About Stem cells

Stem cells are able to differentiate into different types of cells in the body and have unique abilities to self-renew and recreate functional tissues. There are several main types of stem cells: the 'pluripotent' stem cells, including embryonic stem cells (ESCs) and induced pluripotent stem cells (iPSCs), as well as nonembryonic or somatic stem cells (commonly called 'adult' stem cells, ASCs).

Pluripotent stem cells have the ability to differentiate into all of the cells of the adult body. Scientists create iPSCs in a lab. These cells behave in a similar way to ESCs with fewer ethical and legal controversies. Therefore, iPSCs are considered to hold great promise in the fields of regenerative medicine, neurodegenerative disease modeling, and drug screening[1][2].

Adult stem cells are found in tiss or organ and can differentiate to yield the specialized cell types of that tissue or organ. These include neural stem cells (NSCs), hematopoietic stem cells (HSCs), mesenchymal stem cells (MSCs), cardiac stem cells (CSCs), etc[3][4].

Figure 1. Stem cells: the main description of stem cells can be classified according to their origin and differentiation potential.

Cytokines used for stem cell differentiation

Stem cells require a combination of growth factors and nutrients to maintain differentiation and development. The cytokines required for stem cell culture mainly belong to two categories: the transforming growth factor-β superfamily and colony-stimulating factor.

The Transforming growth factor-β superfamily (TGF-βs) is the largest family of secreted growth factors, including TGF-β (TGF-β1, TGF-β2, and TGF-β3), bone morphogenetic protein (BMP), Activin A, and Inhibin. In stem cell culture, TGF-β can induce the directional differentiation of various MSCs and regulate the immunosuppressive function of mesenchymal stem cells.

Colony-stimulating factors (CSFs): These include macrophage colony-stimulating factor (M-CSF), granulocyte-macrophage colony-stimulating factor (GM-CSF), granulocyte colony-stimulating factor (G-CSF), and multipotent colony-stimulating factor (multi-CSF/IL-3), which are widely used to promote blood cell development and differentiation. Broadly speaking, all cytokines that stimulate the hematopoietic process can be collectively referred to as CSFs. For example, erythropoietin (EPO) stimulates erythropoiesis, while stem cell factor (SCF) and leukemia inhibitory factor (LIF) can inhibit the spontaneous differentiation of stem cells and keep them in an undifferentiated state, thereby maintaining the pluripotent phenotype of stem cells. Scientists have been able to use recombinant proteins to achieve in vitro induction of differentiation of HSCs to produce erythrocytes and platelets[5].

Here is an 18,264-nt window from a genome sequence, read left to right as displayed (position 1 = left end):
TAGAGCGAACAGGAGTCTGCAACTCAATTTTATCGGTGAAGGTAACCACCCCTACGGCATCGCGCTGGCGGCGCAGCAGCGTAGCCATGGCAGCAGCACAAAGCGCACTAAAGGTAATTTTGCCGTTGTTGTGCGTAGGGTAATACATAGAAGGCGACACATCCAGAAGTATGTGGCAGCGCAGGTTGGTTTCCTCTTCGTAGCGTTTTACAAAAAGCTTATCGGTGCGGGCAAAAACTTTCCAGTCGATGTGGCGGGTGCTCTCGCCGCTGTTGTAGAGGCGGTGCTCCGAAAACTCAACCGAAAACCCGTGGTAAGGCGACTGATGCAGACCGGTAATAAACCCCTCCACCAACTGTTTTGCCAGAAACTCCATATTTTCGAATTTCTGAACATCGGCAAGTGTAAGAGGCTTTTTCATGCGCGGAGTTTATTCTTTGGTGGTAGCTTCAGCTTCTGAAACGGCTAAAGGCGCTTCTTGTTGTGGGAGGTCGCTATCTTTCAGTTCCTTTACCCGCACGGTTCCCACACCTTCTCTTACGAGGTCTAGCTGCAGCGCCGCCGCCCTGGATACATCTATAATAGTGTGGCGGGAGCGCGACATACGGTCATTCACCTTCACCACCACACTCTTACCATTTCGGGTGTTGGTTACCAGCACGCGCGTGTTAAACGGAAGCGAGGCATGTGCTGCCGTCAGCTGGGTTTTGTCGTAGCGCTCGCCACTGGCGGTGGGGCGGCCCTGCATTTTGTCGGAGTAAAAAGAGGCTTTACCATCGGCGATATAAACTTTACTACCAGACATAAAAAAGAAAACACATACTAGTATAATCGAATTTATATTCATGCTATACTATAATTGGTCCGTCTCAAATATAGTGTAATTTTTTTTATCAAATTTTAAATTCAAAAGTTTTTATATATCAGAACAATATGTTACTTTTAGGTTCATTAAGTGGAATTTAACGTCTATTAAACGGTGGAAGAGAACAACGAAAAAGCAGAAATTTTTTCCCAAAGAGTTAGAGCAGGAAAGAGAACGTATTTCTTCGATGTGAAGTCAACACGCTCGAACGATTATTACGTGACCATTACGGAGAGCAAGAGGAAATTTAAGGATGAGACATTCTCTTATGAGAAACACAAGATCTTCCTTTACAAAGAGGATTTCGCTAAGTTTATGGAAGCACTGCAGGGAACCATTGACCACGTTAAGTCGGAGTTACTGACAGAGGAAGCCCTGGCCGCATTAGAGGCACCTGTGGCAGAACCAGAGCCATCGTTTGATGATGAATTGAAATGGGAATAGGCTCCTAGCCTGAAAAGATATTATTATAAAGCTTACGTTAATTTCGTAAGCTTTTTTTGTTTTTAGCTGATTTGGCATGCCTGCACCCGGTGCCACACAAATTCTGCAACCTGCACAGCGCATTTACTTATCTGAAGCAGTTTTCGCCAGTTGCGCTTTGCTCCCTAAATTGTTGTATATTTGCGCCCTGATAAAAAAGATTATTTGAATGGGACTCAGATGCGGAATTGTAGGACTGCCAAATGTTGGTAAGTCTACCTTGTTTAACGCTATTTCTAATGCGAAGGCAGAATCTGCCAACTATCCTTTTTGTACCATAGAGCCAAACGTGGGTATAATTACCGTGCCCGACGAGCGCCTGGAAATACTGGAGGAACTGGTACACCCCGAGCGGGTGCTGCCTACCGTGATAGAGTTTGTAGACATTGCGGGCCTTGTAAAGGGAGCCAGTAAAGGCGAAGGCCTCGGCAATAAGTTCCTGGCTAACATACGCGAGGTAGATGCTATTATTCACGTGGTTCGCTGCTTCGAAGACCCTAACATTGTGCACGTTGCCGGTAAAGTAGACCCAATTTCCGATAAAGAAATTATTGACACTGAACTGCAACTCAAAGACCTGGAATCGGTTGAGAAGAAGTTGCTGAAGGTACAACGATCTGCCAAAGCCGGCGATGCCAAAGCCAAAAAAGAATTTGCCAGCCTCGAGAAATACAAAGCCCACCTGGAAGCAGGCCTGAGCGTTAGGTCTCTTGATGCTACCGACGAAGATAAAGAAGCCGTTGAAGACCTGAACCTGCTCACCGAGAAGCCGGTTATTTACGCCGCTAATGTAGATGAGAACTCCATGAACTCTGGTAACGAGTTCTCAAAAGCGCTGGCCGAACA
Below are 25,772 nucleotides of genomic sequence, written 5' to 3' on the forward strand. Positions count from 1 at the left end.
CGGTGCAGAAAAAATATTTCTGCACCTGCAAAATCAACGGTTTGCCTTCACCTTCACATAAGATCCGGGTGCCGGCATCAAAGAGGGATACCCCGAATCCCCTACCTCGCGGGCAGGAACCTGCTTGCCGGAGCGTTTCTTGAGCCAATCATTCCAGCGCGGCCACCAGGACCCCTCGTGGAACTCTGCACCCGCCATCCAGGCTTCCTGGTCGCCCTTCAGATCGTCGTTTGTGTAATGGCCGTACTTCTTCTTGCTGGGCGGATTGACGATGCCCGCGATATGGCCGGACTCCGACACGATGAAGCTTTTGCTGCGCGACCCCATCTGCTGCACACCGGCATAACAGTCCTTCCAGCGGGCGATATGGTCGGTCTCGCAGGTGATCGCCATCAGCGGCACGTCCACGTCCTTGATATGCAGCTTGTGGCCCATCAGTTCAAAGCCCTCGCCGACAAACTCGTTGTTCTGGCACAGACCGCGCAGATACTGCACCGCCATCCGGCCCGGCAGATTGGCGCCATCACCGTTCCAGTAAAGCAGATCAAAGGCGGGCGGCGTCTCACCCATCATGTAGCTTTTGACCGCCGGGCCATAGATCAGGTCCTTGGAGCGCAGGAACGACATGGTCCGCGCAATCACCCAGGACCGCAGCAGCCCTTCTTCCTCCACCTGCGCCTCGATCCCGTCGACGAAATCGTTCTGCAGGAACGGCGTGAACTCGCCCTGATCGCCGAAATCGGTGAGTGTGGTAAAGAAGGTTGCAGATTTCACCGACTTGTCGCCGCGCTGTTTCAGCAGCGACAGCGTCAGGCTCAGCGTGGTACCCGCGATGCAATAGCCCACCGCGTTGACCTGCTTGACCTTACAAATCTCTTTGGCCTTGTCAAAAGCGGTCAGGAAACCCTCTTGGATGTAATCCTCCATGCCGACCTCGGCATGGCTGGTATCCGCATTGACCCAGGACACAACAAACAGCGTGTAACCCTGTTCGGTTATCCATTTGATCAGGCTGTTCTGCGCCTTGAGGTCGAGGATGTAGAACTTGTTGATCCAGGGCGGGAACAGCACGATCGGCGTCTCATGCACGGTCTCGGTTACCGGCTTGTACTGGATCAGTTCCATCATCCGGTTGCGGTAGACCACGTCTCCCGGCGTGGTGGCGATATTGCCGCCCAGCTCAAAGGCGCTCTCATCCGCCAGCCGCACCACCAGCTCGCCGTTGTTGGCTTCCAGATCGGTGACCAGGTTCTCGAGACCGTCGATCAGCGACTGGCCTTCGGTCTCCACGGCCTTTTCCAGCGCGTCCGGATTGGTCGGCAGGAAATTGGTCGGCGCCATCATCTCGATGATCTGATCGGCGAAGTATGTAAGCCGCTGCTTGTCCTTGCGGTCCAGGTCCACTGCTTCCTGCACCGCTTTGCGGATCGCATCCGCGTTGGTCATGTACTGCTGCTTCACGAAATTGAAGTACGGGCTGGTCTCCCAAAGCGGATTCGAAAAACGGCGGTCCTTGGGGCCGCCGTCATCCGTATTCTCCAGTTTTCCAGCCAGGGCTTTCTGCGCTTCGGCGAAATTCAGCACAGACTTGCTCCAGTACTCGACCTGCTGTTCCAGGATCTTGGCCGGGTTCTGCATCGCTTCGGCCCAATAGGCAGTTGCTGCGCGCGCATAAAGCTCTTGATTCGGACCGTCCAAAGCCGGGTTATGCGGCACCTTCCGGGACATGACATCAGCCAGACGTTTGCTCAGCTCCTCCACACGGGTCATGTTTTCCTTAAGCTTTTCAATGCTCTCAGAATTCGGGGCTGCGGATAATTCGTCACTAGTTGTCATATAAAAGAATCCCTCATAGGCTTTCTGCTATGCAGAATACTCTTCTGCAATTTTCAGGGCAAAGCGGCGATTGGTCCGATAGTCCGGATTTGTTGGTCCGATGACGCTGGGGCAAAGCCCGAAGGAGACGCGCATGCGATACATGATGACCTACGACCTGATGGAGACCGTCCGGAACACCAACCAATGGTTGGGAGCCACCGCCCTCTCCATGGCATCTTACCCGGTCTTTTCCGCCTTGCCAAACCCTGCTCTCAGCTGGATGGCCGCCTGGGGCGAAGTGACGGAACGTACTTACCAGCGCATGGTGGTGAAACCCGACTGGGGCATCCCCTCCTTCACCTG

Figure 2. Soluble cytokines used to produce platelets and red blood cells in vitro[5].

Commonly used related products in stem cell research

Categories Cytokines Cat. No Hematopoietic
Stem Cells
Stem Cells
Stem Cells
Induced Pluripotent
Stem Cells
Stem Cells
Common FGF-2 HY-P7004
EGF HY-P7109
TGF-βs TGF-β1 HY-P7118
TGF-β3 HY-P7120
BMP-4 HY-P7007
Activin A HY-P70311
CSFs IL-3 HY-P7040
SCF HY-P70781
Flt3-ligand HY-P7111
G-CSF HY-P70422
M-CSF HY-P7050
LIF HY-P7049
TPO HY-P70637A
Others VEGF165 HY-P7110A
FGF-8b HY-P70533
IL-6 HY-P7044
SHH HY-P7407
Noggin HY-P70558
R-spondin 1 HY-P7114
HGF HY-P7121
Vitronectin HY-P70485
Laminin 521 HY-P701311
Wnt-3a HY-P70453B

[1] Takahashi K, et al. Development. 2013;140(12):2457-61.
[2] CHAPTER THREE, Embryonic Stem Cells; 2002.
[3] Zakrzewski W, et al. Stem Cell Res Ther. 2019;10(1):68.
[4] Gurusamy N, et al. Prog Mol Biol Transl Sci. 2018;160:1-22.
[5] Di Buduo CA, et al. Haematologica. 2021 Apr 1;106(4):947-957.